The promise of remembrance is the work of commemoration, the responsibility to mark and search for the meanings of our ancestors’ achievements and afflictions. Their monuments and moments are the promise they left to us to build the next generation of new beginnings. The 2011 American Association for State and Local History Annual Meeting will be held in Richmond, Virginia, one of the most history-rich cities in our nation; a city that holds outstanding opportunities to experience commemorative sites, spaces, and collections that are key pieces of our nation’s memory—the proud, the conflicted, and the complex realities that call us to “do” history. Here is the opportunity, at the time of the 150th anniversary of our nation’s Civil War and the 10th anniversary of 9/11 to engage in fresh and candid conversations from the banks of the beautiful James River.
Each year, anyone registered for the Online Conference can virtually attend six hot topic sessions, plus hear from featured speakers. Each session is broadcast live from the Annual Meeting. All presentations have been reworked for a live audience. See slides, ask questions, and interact online with presenters and the virtual audience in these live broadcasts.
Private collectors and researchers visiting your museum often seem to be time-consuming and unwanted distractions. This session will present proven methods used by four veteran curators and one veteran collector for turning these visitors into an invaluable resource for collections work, exhibits, publishing, and advertising for your institution.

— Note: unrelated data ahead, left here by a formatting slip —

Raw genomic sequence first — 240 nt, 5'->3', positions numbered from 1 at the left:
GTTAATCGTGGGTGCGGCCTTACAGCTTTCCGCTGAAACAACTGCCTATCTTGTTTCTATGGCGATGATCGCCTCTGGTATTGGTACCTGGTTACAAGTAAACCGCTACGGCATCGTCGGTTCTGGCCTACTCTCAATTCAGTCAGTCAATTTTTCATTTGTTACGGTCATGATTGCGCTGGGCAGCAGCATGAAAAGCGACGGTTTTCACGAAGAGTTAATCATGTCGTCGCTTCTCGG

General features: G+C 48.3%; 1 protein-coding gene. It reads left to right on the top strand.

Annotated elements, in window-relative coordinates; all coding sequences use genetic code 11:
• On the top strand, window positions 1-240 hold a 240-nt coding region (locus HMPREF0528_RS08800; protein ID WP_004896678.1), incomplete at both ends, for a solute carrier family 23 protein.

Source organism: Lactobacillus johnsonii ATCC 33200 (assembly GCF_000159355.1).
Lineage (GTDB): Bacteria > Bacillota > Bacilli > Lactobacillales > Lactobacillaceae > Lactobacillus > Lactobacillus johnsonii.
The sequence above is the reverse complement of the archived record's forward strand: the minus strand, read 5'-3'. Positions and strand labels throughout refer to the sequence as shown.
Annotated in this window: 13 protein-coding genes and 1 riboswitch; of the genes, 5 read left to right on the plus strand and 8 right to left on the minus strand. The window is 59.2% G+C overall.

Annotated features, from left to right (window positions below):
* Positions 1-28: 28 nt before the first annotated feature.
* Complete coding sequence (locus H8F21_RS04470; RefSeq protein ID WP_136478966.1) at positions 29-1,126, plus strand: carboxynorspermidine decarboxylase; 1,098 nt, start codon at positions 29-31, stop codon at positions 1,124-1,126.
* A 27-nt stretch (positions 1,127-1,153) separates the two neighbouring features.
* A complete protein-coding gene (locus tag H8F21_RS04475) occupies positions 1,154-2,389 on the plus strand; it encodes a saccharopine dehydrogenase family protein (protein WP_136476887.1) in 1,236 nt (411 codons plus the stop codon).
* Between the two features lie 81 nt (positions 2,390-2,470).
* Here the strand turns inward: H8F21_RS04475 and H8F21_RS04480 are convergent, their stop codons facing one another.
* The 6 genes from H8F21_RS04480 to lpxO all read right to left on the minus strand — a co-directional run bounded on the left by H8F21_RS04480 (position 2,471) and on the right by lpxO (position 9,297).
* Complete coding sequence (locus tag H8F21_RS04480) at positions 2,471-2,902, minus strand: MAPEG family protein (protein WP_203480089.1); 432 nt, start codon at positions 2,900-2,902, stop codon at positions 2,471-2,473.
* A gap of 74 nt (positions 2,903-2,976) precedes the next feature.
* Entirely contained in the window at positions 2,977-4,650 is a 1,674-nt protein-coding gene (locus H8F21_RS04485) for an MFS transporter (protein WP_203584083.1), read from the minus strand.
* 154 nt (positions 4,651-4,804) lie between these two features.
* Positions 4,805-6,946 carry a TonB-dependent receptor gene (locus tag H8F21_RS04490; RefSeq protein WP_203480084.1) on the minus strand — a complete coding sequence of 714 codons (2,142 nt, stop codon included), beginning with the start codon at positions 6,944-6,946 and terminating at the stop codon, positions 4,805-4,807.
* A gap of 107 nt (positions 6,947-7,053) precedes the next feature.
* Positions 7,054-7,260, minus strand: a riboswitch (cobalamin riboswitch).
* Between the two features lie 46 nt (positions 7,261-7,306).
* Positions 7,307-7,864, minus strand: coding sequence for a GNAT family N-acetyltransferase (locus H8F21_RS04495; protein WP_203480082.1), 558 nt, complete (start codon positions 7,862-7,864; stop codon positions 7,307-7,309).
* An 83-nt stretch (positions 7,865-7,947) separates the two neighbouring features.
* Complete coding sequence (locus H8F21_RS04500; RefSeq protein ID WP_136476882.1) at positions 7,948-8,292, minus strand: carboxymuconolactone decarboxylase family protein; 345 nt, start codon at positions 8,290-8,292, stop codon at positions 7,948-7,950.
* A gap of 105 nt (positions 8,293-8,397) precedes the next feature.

Success is often defined by attendance and the bottom line, but are these the best measures of performance? This session continues the conversation begun at the Kykuit Forum on the merits and pitfalls of metrics, identifying quantitative and qualitative measures of success, and the challenges of implementation, especially at small organizations.
Staying current with technology is a daunting prospect. It requires careful thought and tough decisions. Panelists and audience discuss the challenges and constraints of technology adoption and consider new technologies on the horizon. Special emphasis is given to the New Media Consortium’s Horizon Report, 2010 Museum Edition.
If you are considering closing a historic house or already have made the decision, this session is for you. Learn how to turn this potential public relations, preservation, and legal nightmare into a successful preservation solution. Explore the legal considerations and offer practical steps/options for sites and their collections.
Historic house museums and historic sites are focusing the needs of their visitors now more than ever. This roundtable discussion attempts to find balance between engaging interpretation and collections care and safety. Explore challenges, strategies, and solutions from our own historic sites, encourage discussion, and build relationships and professional connections in the process.